“The microbiome-eCB signaling modulation exploiting exo- or endogenous cannabinoids opens a new avenue of cannabinoid-gut microbiota-based therapeutics to curb metabolic and immune-oriented conditions.”
“Background: We evaluated the impact of recreational cannabis legalization on use and inpatient outcomes of patients with inflammatory bowel disease (IBD).
Methods: Hospitalized adult patients in Colorado and Washington before (2011) and after (2015) recreational cannabis legalization were compared by chi-square tests for categorical variables and t-tests for continuous variables. Multivariable regression models adjusting for demographic data were fit to assess the association of cannabis use with hospital outcomes.
Results: Reported cannabis use increased after legalization (1.2% vs 4.2%, P < .001). On multivariable analysis, in 2011, cannabis users were less likely to need total parenteral nutrition (odds ratio 0.12, P = .038), and in 2015 had less hospital charges ($-8418, P = .024).
Conclusions: The impact of cannabis legalization and use on IBD is difficult to analyze but may have implications on inpatient IBD outcomes as described in this retrospective analysis. Large, prospective studies are needed to evaluate other IBD outcomes based on cannabis legalization and use.”
Colorado and Washington inpatient databases were analyzed before (2011) and after (2015) recreational cannabis legalization assessing use and inflammatory bowel disease outcomes. Cannabis use increased after legalization. In 2011, cannabis users were less likely to need total parenteral nutrition, and in 2015 had less hospital charges.”
“Objectives: Cannabis-based medicinal products (CBMPs) have shown promising preclinical activity in inflammatory bowel disease. However, clinical trials have not demonstrated significant effects on active inflammation. This study aims to analyze changes in health-related quality of life (HRQoL) and adverse events in IBD patients prescribed CBMPs.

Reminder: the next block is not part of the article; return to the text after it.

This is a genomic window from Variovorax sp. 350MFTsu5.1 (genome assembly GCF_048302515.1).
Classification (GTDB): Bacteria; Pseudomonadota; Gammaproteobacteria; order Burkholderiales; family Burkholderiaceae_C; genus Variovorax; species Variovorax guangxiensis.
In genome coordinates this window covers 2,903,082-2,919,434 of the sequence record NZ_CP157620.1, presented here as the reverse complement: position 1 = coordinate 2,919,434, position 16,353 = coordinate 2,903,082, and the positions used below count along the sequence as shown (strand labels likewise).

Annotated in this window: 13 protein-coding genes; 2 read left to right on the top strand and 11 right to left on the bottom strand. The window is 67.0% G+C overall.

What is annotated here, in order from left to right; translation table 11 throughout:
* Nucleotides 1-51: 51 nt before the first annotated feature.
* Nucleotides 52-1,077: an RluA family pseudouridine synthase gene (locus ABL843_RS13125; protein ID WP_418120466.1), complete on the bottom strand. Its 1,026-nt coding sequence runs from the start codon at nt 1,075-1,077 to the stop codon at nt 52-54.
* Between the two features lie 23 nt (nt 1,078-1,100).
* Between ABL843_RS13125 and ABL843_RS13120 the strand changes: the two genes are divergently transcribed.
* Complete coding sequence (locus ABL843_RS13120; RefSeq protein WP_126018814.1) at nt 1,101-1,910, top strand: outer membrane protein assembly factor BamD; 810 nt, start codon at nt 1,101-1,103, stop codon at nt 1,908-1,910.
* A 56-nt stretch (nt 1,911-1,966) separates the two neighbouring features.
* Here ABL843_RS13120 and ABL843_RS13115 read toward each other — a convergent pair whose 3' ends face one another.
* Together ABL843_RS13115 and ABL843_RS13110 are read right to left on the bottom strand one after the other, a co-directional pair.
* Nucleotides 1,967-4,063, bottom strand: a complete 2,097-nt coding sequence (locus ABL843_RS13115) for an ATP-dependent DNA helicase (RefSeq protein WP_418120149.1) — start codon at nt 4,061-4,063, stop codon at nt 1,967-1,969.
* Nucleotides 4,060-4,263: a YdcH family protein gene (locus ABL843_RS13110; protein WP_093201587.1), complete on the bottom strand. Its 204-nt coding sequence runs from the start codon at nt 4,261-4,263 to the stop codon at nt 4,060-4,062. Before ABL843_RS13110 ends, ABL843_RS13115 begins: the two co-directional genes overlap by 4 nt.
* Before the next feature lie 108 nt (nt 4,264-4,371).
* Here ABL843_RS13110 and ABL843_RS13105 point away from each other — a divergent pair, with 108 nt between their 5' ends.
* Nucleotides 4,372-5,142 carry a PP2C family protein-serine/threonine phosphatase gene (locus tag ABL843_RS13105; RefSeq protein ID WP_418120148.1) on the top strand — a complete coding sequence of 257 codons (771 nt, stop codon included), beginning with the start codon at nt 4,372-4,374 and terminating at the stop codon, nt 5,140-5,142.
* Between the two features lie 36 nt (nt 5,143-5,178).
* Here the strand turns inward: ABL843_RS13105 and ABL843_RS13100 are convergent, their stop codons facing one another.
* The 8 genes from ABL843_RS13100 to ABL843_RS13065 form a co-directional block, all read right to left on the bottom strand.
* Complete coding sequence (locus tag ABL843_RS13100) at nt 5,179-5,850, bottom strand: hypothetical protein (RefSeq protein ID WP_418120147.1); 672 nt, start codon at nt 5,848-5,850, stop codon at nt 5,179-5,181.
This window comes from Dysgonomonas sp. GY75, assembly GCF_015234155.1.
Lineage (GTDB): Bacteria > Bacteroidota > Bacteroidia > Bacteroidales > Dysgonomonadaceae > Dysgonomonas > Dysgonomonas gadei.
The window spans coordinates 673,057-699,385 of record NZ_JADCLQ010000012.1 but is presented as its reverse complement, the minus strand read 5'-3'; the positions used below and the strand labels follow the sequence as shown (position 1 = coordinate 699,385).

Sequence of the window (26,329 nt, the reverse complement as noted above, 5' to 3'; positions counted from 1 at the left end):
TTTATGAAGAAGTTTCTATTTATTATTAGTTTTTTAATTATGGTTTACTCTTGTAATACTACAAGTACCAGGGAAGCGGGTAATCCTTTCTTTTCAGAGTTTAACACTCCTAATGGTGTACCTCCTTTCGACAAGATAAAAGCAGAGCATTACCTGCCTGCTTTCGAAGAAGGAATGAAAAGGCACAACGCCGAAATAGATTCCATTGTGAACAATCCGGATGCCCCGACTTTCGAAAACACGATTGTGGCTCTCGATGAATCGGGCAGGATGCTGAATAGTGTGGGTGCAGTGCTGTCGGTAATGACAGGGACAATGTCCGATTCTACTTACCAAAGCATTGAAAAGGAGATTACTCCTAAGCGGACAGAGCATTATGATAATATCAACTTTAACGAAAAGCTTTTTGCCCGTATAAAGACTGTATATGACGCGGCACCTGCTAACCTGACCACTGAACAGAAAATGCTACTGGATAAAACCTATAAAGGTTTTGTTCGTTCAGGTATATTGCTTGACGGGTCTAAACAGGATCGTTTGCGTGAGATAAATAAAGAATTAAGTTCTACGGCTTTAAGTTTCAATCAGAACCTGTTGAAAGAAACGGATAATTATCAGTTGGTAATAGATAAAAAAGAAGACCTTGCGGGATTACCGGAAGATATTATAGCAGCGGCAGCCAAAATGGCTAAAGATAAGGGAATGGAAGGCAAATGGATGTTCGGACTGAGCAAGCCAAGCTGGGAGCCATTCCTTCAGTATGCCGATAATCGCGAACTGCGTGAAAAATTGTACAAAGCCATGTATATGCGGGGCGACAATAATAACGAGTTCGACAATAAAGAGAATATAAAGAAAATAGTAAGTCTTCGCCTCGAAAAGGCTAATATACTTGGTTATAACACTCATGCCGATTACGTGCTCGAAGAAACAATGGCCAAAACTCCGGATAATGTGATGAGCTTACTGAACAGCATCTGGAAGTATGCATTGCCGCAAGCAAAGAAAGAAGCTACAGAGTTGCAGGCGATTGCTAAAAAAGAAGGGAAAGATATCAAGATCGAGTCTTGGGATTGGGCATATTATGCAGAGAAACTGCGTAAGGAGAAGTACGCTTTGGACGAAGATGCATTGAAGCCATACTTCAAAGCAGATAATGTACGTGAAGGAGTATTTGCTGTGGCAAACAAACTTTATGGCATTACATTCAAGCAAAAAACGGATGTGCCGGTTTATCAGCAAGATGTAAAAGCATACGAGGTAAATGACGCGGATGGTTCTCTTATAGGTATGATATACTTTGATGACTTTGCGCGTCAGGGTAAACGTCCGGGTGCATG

Methods: A case series from the UK Medical Cannabis Registry was performed. Primary outcomes included changes from baseline in the Short Inflammatory Bowel Disease Questionnaire (SIBDQ), Generalized Anxiety Disorder-7 (GAD-7), Single-Item Sleep Quality Scale (SQS), and EQ-5D-5L Index score at 1 and 3 months. Statistical significance was defined using p<0.050. Secondary outcomes included incidence of adverse events.
Results: Seventy-six patients with Crohn’s disease (n=51; 67.11%) and ulcerative colitis (n=25; 32.89%) were included. The median baseline SIBDQ score improved at 1 and 3 months. EQ-5D-5L index values, GAD-7 and SQS also improved after 3 months (p<0.050). Sixteen (21.05%) patients reported adverse events with the majority being classified as mild to moderate in severity. No life-threatening AEs were reported.
Conclusion: Patients treated with CBMPs for refractory symptoms of Crohn’s disease and ulcerative colitis demonstrated a short-term improvement in IBD-specific and general HRQoL. Prior cannabis consumers reported greater improvement compared to cannabis-naïve individuals.”